Bamboo fly rods are incredible fishing tools. They are strong, versatile, can fish heavier flies, present delicate dry flies, and fish double nymph rigs. We can even build rods in heavier line weights for use in tropical saltwater applications.
When compared to modern graphite rods, the biggest difference with bamboo is the requirement that an angler decelerate their casting stroke to appropriately match a bamboo’s slower action. Bamboo is typically much slower in its recovery speed as compared to modern fast-action rods. Anglers familiar with fishing with bamboo rods will tell you that the rod shows a reserve of power and control through the casting stroke. Yes, the rod may feel slower than today’s fast action graphite rods, but the bamboo rod finishes the cast within its own energy.
You may feel that it takes more finesse to get your timing right and it may take a few minutes to feel the rhythm of the cane rod but they are certainly capable of shooting line as far as you can cast it. There is no better feeling than shooting an entire fly line out of the tip of a bamboo rod. However, these rods are tools for fishing, designed to present a fly accurately to the target.
Bamboo offers a few benefits beyond the quality of experience. The most important quality, especially in trout country, is the ability to protect light tippets. Our trout sized bamboo rods can easily foster the use of 6X, 7X, or even 8X tippet. The rod’s progressive flex protects small flies and light tippet while fighting big fish. Additionally, the feeling of fighting fish is much more enjoyable with a deep-flexing rod as you can feel that fish all the way to the butt section.Bamboo rods also display great durability, and if well built, are very strong. Due to the nature of the natural materials, the compression strength is impressive, allowing for a heavier load on the material than in many graphite rods.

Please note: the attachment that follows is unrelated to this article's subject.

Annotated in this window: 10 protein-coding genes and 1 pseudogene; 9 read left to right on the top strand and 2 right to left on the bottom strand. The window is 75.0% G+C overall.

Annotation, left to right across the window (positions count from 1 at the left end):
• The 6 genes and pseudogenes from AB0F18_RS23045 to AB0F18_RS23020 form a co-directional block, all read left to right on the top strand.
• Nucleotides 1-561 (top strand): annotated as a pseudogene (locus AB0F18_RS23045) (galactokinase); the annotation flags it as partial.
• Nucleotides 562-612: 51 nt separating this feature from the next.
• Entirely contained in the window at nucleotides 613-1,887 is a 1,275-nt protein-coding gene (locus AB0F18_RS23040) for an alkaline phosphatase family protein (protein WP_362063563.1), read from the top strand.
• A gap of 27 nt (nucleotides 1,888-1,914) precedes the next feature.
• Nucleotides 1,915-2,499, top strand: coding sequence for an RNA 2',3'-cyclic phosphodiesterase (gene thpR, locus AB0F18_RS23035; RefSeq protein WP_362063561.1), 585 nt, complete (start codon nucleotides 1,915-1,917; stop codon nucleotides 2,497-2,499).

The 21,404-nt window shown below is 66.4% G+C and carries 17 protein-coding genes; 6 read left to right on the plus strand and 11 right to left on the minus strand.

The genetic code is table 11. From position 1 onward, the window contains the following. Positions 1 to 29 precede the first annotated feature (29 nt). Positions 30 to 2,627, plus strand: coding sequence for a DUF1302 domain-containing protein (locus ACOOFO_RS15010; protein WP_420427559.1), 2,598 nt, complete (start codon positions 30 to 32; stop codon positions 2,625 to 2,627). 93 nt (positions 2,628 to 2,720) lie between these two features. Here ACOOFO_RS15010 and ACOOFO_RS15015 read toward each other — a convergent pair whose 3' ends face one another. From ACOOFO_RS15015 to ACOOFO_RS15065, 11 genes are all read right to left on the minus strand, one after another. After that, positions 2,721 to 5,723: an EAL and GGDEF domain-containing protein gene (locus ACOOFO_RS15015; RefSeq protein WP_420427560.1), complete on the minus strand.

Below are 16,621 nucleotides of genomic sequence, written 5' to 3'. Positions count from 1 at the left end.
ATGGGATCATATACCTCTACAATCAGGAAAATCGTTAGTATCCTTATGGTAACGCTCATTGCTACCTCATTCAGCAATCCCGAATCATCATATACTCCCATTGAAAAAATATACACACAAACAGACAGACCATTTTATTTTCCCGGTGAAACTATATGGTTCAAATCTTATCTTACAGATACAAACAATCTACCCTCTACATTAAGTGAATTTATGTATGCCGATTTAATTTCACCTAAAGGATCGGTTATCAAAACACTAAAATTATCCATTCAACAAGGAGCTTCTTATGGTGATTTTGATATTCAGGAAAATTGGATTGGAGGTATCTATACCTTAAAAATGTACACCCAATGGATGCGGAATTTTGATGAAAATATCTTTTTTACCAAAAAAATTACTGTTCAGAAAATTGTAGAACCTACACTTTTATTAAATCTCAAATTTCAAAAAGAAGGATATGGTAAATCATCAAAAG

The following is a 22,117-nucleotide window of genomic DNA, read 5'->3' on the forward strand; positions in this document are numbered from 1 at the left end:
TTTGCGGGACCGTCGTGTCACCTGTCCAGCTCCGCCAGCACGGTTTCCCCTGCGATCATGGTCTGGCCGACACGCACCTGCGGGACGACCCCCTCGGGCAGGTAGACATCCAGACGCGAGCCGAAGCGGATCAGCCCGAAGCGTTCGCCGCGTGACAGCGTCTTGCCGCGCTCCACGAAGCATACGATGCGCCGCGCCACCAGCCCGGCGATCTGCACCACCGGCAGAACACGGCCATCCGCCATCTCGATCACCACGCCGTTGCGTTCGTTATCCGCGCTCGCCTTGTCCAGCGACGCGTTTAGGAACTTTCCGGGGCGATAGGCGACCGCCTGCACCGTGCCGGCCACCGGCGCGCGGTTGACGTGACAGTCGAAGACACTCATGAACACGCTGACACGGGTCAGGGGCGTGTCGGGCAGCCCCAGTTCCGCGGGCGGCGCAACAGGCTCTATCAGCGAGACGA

We encourage anyone who stops in our showroom in Twin Bridges, Montana to take some time and cast a bamboo rod. What you’ll find is a rod that responds at the flick of your wrist and gracefully loads between your forward and back cast. While the tip feels a bit heavy compared to our modern graphite tapers, it feels alive in hand, reacting to even the smallest of mends and flicks.
Put a Winston bamboo rod in your hands and you are picking up over 92 years of tradition and innovation. Cast one and you will experience a wonderful action with delicate line and loop control. Fish one and you will understand why anglers become devotees of bamboo and a part of the ultimate fly fishing tradition and experience.
To order your very own Winston bamboo rod, please contact us. We’d be happy to walk you through the details and timeframes for delivery.
For more information on Winston Bamboo, please give us a call at 406-684-5674.
Our bamboo shop in Twin Bridges, MT is a modest place, but rich in tradition. Walking through the front door, one is greeted by a deep sense of history and a familiar hum of a workshop. We’re currently working on orders coming in from all over the world — from Hungary to New Zealand. One will notice quickly that bamboo is not dead.
The building process starts at sourcing and selection of the finest cane available. Bamboo, also, known as Arundinaria amabilis or “The Lovely Reed”, is a grass and not a type of wood. Our cane stocks come in 11 foot sections, sourced from the Sui River region in China.
As illustrated below, the bamboo culms are sorted based on node spacing. A node is a growth ring (solid joint). These growth rings occur at various lengths along the culm. Each culm of bamboo is unique. This is a large part of the reason why building bamboo rods is such an extensive process.
Unlike graphite, bamboo is not standardized in its density of power fibers. The grain, node spacing, wall thickness, and fiber density are unique to each culm, which is why they must be individually tailored to fit the specifications of the various rods and their individual sections.